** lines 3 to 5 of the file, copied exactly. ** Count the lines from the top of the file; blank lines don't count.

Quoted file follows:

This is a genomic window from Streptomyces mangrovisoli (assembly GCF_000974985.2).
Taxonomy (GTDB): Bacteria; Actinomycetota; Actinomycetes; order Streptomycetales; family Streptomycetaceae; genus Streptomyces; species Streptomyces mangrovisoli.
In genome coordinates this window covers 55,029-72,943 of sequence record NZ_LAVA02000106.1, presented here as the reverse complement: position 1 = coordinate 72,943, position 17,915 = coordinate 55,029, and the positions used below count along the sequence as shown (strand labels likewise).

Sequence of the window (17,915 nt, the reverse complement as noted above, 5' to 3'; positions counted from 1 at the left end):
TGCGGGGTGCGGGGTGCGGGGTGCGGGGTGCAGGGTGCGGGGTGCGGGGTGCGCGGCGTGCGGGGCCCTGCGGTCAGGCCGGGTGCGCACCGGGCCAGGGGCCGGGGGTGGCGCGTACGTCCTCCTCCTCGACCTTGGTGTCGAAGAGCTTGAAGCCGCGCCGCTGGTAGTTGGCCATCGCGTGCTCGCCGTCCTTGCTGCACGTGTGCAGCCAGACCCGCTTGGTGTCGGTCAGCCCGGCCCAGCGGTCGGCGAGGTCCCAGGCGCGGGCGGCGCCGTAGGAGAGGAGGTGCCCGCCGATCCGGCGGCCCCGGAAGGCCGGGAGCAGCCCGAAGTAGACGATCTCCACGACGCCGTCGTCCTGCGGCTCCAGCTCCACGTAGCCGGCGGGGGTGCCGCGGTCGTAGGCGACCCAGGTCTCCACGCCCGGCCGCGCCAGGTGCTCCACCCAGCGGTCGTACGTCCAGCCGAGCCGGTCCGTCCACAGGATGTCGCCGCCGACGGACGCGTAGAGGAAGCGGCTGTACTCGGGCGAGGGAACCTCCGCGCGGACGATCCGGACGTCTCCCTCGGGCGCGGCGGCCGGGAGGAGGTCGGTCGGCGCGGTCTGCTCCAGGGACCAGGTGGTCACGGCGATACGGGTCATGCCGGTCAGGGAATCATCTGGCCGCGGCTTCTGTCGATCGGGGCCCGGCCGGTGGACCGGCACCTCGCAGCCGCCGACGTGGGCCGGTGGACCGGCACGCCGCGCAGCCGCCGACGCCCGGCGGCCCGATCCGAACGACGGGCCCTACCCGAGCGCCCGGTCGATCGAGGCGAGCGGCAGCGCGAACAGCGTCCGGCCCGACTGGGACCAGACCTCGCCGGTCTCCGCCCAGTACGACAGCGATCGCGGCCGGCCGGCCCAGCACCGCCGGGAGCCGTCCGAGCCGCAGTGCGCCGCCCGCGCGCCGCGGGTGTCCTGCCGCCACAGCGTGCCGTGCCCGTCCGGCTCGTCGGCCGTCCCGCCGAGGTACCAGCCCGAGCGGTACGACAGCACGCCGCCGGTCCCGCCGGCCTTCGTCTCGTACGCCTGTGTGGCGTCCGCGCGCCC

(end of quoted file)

In genome coordinates this window covers 55,029-72,943 of sequence record NZ_LAVA02000106.1, presented here as the reverse complement: position 1 = coordinate 72,943, position 17,915 = coordinate 55,029, and the positions used below count along the sequence as shown (strand labels likewise).

Sequence of the window (17,915 nt, the reverse complement as noted above, 5' to 3'; positions counted from 1 at the left end):
TGCGGGGTGCGGGGTGCGGGGTGCGGGGTGCAGGGTGCGGGGTGCGGGGTGCGCGGCGTGCGGGGCCCTGCGGTCAGGCCGGGTGCGCACCGGGCCAGGGGCCGGGGGTGGCGCGTACGTCCTCCTCCTCGACCTTGGTGTCGAAGAGCTTGAAGCCGCGCCGCTGGTAGTTGGCCATCGCGTGCTCGCCGTCCTTGCTGCACGTGTGCAGCCAGACCCGCTTGGTGTCGGTCAGCCCGGCCCAGCGGTCGGCGAGGTCCCAGGCGCGGGCGGCGCCGTAGGAGAGGAGGTGCCCGCCGATCCGGCGGCCCCGGAAGGCCGGGAGCAGCCCGAAGTAGACGATCTCCACGACGCCGTCGTCCTGCGGCTCCAGCTCCACGTAGCCGGCGGGGGTGCCGCGGTCGTAGGCGACCCAGGTCTCCACGCCCGGCCGCGCCAGGTGCTCCACCCAGCGGTCGTACGTCCAGCCGAGCCGGTCCGTCCACAGGATGTCGCCGCCGACGGACGCGTAGAGGAAGCGGCTGTACTCGGGCGAGGGAACCTCCGCGCGGACGATCCGGACGTCTCCCTCGGGCGCGGCGGCCGGGAGGAGGTCGGTCGGCGCGGTCTGCTCCAGGGACCAGGTGGTCACGGCGATACGGGTCATGCCGGTCAGGGAATCATCTGGCCGCGGCTTCTGTCGATCGGGGCCCGGCCGGTGGACCGGCACCTCGCAGCCGCCGACGTGGGCCGGTGGACCGGCACGCCGCGCAGCCGCCGACGCCCGGCGGCCCGATCCGAACGACGGGCCCTACCCGAGCGCCCGGTCGATCGAGGCGAGCGGCAGCGCGAACAGCGTCCGGCCCGACTGGGACCAGACCTCGCCGGTCTCCGCCCAGTACGACAGCGATCGCGGCCGGCCGGCCCAGCACCGCCGGGAGCCGTCCGAGCCGCAGTGCGCCGCCCGCGCGCCGCGGGTGTCCTGCCGCCACAGCGTGCCGTGCCCGTCCGGCTCGTCGGCCGTCCCGCCGAGGTACCAGCCCGAGCGGTACGACAGCACGCCGCCGGTCCCGCCGGCCTTCGTCTCGTACGCCTGTGTGGCGTCCGCGCGCCC